# Auto-correlation of C/A code with 30dB noise

I've a C# program that generates a GPS C/A code consisting of -1s and +1s.
Auto correlating the code with rotated versions of itself shows that the peak is 1023 and the next maximum value is 63 which agrees with what I expect.

Now my understanding is that in the GPS C/A signal the SNR is -30dB and the receiver is still able to detect a strong auto-correlation peak.

So I'm adding a random numbers between 0 and 30 (roughly 30dB) to one of the signals before the auto-correlation and now there's no strong peaks. Where is the mistake in my reasoning?

using System;
using System.Collections.Generic;
using System.Linq;

namespace CrosssCorrelationTest
{
class Program
{
static void Main(string[] args)
{
List<int> caCode = GenerateCaCode();
var shiftedCaCode = new Queue<int>(caCode);

double correlation = 0;
double max1 = 0, max2 = 0;

for(int i=1; i<1023; i++)
{
correlation = CrossCorrelate(caCode, shiftedCaCode.ToList());
if(correlation > max1)
{
max2 = max1;
max1 = correlation;
}
else if(correlation > max2)
{
max2 = correlation;
}
RotateBy1(shiftedCaCode);
}

Console.WriteLine(\$"max1={max1}; max2={max2}");

}

{
var r = new Random();
for(int i=0; i<caCode.Count; i++)
{
caCode[i] += r.Next(30);
}
}

private static double CrossCorrelate(List<int> caCode, List<int> caCode1)
{
int sum = 0;
for(int i =0; i<caCode.Count; i++)
{
sum += caCode[i] * caCode1[i];
}

return sum;
}

private static void RotateBy1(Queue<int> shiftedCaCode)
{
int chip = shiftedCaCode.Dequeue();
shiftedCaCode.Enqueue(chip);
}

private static List<int> GenerateCaCode()
{
int g1 = 1023; //10b'1111111111;
int g2 = 1023; //10b'1111111111;

var caCode = new List<int>();

for (int i=1; i<=1023; i++)
{
int chip = (g1 ^ ((g2 >> 4) ^ (g2 >> 8))) & 1;

caCode.Add(chip == 1 ? 1 : -1);

g1 = (g1 >> 1) | (((g1 << 2) ^ (g1 << 9)) & 512);
g2 = (g2 >> 1) | (((g2 << 9) ^ (g2 << 8) ^ (g2 << 7) ^ (g2 << 5) ^ (g2 << 2) ^ (g2 << 1)) & 512);
}

return caCode;
}
}
}

• Are these gaussian random numbers or uniform random numbers? – Ben Dec 14 '19 at 22:51
• Uniform. Is this the reason? – axk Dec 14 '19 at 22:51
• Yeah I think, you're adding noise with DC bias. – Ben Dec 14 '19 at 22:56
• Remove the DC bias of your signal after adding the noise. – Ben Dec 14 '19 at 22:56
• The DC bias should have no impact if you are doing circular autocorrelation-- it will just offset the entire result accordingly. – Dan Boschen Dec 15 '19 at 1:39

GPS has a processing gain of 43 dB assuming you correlate over 20 consecutive symbols. (GPS sends 20 C/A code sequences for 1 data bit: Chip rate 1.023 MHz, data rate 50 bps). It looks like you are correlating over just one symbol which is at 1 KHz in which case the processing gain would only be $$10Log_{10}(1023)= 30 \text{ dB}$$.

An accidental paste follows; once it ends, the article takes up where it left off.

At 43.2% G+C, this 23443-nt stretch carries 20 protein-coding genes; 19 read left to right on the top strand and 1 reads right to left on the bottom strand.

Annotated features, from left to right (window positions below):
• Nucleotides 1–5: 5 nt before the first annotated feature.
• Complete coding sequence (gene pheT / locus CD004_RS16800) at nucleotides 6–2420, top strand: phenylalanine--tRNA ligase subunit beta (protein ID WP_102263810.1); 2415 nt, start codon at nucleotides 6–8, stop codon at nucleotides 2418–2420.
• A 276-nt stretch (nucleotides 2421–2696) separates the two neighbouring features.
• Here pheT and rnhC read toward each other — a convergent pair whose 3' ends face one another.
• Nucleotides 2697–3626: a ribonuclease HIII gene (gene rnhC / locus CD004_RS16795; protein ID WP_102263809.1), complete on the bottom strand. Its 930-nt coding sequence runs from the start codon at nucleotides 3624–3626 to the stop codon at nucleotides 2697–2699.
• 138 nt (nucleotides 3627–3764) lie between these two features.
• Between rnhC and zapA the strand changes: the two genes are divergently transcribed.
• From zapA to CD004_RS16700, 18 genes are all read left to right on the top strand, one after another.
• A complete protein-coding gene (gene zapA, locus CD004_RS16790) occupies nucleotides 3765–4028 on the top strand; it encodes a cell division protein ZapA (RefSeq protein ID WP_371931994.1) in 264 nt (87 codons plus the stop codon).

However I don't think your noise is 30 dB stronger than your pre-correlation signal. The standard deviation for a uniform distribution with a range R is $$\sigma = R/ \sqrt{12}$$. If your range is 30, then the standard deviation would be 8.66. The DC offset does not effect standard deviation. The standard deviation for the C/A code that is +1/-1 is 1, so the predicted pre-correlation SNR would be 18.75 dB. In which case we should see peaks given an expected post-correlation SNR of 11.25 dB when correlating over 1 ms (1023 chips).

Here is the result I got from Matlab with the same test parameters (uniform noise 0 to 30, 1023 chips GPS C/A code +1/-1, correlated over one 1023 chip PRN sequence), where I also shifted 0 lag to be in the center of the plot.

Comparing my plot to yours I think your results are fine: I see a larger peak on the left side of your plot that is reasonably the expected correlation peak: Given the mean of the added noise is 15, the correlation and noise will be shifted up by 15, such that the mean of the peak would be 1023+15 = 1038. The peaks will vary by the post-correlation noise, which would have a standard deviation of $$8.66\sqrt{1023}= 277$$ and be now Gaussian distributed due to the law of large numbers. Therefore 68% of the peaks would be expected to be in the range of 1038 +/- 277.

Cross Correlation of SV6 with SV6 + Noise over 1 ms To Ben's point in the comments, this is a LOT easier to prototype from Matlab/Octave or Python:

Matlab/Octave Code: (C/A Code generator cacode.m and further details on its implementation are available on this post GPS Coarse Acquisition PRN Codes)

s = cacode(6);  % C/A for SV6
s1 = s*2 -1;    % map to +1/-1
noise = rand(1,1023)*30;    % uniform noise
% circular cross correlation:
xcorr = ifft(fft(s1).*conj(fft(s1+noise)));
figure;
plot(real(xcorr));